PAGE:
Recall the movie Gandhi, the scene early in the movie where Gandhi and associates are riding a train through India, and his Anglican friend climbs up to the top of the railroad car to cool off and meets a number of poor travelers riding there. One of them recognizes him as a Christian priest and says “I have a Christian friend and she drinks the blood of Christ every week.” The humor of that situation only illustrates the problem that kind of language presents to someone who is “outside” that context. But what I am more concerned at the moment is what that language means to us who are “within” that context. And here I don’t mean to question the doctrine of the “Real Presence,” in which I am a firm believer, and which certain Protestant groups “solve the problem” by turning that language into a kind of metaphor, a linguistic maneuver that evaporates away the profound dimensions of that language. No, the Catholic and Orthodox commitment to the so-called Real Presence is profoundly true but when it encounters Hindu advaita, it should not retreat into a narrow shell but rather discover its deepest dimensions and most profound implications, which I admit is a real challenge on the “language level,” for theology and Christian spirituality which in its namarupa is definitely dualistic. The first step would be to admit the namarupa nature of our whole theological enterprise, but you know that isn’t going to happen. However, some of Christianity’s deepest mystics and theologians have come very close to seeing that. And that’s why Abhishiktananda is still the “prophet” of our future; we have yet to catch up to him!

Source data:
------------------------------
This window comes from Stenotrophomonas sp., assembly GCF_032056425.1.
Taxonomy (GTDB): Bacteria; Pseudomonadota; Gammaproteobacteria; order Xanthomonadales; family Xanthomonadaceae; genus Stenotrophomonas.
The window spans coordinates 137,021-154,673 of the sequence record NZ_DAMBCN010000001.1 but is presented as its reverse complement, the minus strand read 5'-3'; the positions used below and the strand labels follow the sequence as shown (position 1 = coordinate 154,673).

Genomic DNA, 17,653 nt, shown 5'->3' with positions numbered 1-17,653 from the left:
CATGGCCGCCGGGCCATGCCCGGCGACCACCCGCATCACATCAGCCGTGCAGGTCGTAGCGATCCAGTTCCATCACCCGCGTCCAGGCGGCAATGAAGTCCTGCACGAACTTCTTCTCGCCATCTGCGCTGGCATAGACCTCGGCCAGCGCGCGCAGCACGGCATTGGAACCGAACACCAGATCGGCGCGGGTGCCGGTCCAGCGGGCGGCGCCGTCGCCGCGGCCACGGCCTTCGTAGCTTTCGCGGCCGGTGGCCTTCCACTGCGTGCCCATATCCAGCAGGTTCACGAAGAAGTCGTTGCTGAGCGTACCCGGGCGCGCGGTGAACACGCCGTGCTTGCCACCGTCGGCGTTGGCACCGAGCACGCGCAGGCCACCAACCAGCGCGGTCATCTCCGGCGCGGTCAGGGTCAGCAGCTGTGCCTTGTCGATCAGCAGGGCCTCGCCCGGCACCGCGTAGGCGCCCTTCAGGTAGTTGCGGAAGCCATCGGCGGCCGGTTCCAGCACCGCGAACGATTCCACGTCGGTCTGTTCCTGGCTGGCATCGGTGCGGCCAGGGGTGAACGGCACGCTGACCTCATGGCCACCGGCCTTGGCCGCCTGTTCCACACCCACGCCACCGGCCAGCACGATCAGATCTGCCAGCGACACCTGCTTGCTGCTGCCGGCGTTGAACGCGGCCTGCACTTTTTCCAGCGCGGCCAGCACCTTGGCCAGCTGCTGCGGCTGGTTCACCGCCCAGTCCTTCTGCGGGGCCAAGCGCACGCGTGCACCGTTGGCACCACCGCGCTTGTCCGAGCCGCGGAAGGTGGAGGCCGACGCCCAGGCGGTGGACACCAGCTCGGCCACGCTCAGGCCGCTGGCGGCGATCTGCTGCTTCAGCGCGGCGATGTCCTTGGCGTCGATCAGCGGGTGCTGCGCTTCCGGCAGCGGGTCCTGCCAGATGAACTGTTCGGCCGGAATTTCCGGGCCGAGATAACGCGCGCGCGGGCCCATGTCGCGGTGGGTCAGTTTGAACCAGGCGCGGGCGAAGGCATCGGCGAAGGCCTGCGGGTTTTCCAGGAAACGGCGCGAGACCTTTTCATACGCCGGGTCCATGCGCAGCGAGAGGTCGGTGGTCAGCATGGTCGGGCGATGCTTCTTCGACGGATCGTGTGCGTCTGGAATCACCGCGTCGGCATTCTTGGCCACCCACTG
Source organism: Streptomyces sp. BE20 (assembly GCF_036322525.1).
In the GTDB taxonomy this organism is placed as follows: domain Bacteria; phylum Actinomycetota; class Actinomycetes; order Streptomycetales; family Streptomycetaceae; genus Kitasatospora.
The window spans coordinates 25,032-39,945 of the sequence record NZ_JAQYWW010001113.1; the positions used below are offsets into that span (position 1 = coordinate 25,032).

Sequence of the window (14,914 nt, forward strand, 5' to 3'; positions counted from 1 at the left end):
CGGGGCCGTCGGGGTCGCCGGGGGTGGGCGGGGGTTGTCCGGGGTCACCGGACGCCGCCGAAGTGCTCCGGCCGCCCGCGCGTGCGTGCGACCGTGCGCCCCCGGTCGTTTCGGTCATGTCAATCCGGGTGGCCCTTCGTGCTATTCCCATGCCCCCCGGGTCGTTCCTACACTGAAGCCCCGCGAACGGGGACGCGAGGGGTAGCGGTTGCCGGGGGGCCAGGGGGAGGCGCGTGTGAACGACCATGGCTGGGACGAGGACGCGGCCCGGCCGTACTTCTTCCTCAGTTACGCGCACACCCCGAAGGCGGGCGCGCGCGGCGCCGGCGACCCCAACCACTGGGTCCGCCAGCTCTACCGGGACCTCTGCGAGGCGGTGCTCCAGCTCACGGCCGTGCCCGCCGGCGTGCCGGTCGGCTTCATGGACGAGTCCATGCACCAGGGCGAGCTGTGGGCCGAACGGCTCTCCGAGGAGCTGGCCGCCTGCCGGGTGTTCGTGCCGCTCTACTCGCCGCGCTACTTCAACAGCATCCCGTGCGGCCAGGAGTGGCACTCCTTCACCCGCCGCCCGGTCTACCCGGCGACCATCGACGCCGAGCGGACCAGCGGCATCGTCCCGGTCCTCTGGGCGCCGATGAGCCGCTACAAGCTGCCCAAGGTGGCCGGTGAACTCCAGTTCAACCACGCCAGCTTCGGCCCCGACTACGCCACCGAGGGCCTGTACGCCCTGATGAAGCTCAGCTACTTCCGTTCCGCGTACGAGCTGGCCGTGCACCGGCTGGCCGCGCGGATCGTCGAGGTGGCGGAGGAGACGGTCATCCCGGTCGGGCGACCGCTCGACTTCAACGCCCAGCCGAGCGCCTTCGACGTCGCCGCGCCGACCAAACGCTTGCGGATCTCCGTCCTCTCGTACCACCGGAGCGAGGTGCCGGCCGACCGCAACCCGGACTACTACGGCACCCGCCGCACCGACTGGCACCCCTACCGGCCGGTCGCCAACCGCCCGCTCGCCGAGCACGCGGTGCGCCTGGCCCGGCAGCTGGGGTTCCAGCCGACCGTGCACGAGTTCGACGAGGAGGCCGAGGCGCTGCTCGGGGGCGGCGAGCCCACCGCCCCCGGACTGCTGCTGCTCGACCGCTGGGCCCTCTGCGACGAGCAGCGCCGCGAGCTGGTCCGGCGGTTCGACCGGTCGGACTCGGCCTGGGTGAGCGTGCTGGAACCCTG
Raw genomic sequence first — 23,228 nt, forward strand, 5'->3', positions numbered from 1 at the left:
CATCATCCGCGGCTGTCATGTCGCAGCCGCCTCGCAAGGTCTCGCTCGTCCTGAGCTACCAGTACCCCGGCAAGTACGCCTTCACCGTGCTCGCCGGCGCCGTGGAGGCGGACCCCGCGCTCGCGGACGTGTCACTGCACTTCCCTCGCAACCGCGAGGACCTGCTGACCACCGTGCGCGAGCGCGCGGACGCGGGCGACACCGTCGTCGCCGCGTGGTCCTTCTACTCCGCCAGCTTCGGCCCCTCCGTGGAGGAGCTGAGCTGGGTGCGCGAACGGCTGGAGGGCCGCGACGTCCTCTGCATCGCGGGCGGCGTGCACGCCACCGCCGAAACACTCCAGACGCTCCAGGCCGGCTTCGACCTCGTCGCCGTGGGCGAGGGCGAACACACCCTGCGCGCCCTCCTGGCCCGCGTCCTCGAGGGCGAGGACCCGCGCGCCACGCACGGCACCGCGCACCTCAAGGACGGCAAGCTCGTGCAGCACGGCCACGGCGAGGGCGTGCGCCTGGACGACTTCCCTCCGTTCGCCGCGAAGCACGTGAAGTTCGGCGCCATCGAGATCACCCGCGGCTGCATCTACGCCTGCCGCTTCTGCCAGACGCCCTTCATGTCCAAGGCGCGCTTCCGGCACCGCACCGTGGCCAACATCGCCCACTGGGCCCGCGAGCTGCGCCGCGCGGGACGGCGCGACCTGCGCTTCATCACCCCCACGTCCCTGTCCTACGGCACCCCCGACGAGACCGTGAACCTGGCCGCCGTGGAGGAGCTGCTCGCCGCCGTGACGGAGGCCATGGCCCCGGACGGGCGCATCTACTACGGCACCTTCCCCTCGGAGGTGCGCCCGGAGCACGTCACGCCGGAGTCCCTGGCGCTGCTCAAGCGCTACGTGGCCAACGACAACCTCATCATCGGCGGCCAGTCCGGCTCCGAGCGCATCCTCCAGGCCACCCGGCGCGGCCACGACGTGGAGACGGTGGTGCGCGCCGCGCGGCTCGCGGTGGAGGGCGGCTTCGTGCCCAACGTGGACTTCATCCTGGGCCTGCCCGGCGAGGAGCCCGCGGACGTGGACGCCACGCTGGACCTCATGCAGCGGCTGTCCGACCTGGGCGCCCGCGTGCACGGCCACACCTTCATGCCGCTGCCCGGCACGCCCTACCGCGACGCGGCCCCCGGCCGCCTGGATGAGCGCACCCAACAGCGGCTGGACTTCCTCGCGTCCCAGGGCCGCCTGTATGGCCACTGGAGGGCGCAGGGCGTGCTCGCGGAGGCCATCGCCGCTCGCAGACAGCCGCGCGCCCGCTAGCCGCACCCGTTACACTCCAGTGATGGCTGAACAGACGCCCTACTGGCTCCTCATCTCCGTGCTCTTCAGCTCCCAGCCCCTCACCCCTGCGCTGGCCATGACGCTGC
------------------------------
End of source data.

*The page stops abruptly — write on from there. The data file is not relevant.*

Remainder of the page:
Now I would like to further challenge and explore various avenues of the above issues somewhat at random: